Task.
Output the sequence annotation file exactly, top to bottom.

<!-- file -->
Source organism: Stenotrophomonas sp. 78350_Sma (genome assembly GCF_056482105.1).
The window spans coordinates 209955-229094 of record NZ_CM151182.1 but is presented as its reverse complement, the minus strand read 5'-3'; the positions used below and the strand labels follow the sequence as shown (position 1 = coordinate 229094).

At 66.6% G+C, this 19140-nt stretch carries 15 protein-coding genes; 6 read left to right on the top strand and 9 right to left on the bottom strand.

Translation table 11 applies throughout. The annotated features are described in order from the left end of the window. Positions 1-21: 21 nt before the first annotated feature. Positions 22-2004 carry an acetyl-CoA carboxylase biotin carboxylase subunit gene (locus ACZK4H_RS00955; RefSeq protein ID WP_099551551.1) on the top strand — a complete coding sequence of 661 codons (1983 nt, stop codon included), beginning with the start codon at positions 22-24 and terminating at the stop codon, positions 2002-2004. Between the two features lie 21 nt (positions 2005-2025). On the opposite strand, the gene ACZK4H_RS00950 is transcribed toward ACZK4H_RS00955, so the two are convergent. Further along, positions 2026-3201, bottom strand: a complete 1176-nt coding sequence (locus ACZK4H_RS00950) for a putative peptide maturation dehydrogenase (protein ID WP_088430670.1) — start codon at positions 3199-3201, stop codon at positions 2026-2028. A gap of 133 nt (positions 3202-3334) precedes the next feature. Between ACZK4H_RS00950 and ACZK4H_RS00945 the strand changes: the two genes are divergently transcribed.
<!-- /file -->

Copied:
Source organism: Stenotrophomonas sp. 78350_Sma (genome assembly GCF_056482105.1).
The window spans coordinates 209955-229094 of record NZ_CM151182.1 but is presented as its reverse complement, the minus strand read 5'-3'; the positions used below and the strand labels follow the sequence as shown (position 1 = coordinate 229094).

At 66.6% G+C, this 19140-nt stretch carries 15 protein-coding genes; 6 read left to right on the top strand and 9 right to left on the bottom strand.

Translation table 11 applies throughout. The annotated features are described in order from the left end of the window. Positions 1-21: 21 nt before the first annotated feature. Positions 22-2004 carry an acetyl-CoA carboxylase biotin carboxylase subunit gene (locus ACZK4H_RS00955; RefSeq protein ID WP_099551551.1) on the top strand — a complete coding sequence of 661 codons (1983 nt, stop codon included), beginning with the start codon at positions 22-24 and terminating at the stop codon, positions 2002-2004. Between the two features lie 21 nt (positions 2005-2025). On the opposite strand, the gene ACZK4H_RS00950 is transcribed toward ACZK4H_RS00955, so the two are convergent. Further along, positions 2026-3201, bottom strand: a complete 1176-nt coding sequence (locus ACZK4H_RS00950) for a putative peptide maturation dehydrogenase (protein ID WP_088430670.1) — start codon at positions 3199-3201, stop codon at positions 2026-2028. A gap of 133 nt (positions 3202-3334) precedes the next feature. Between ACZK4H_RS00950 and ACZK4H_RS00945 the strand changes: the two genes are divergently transcribed.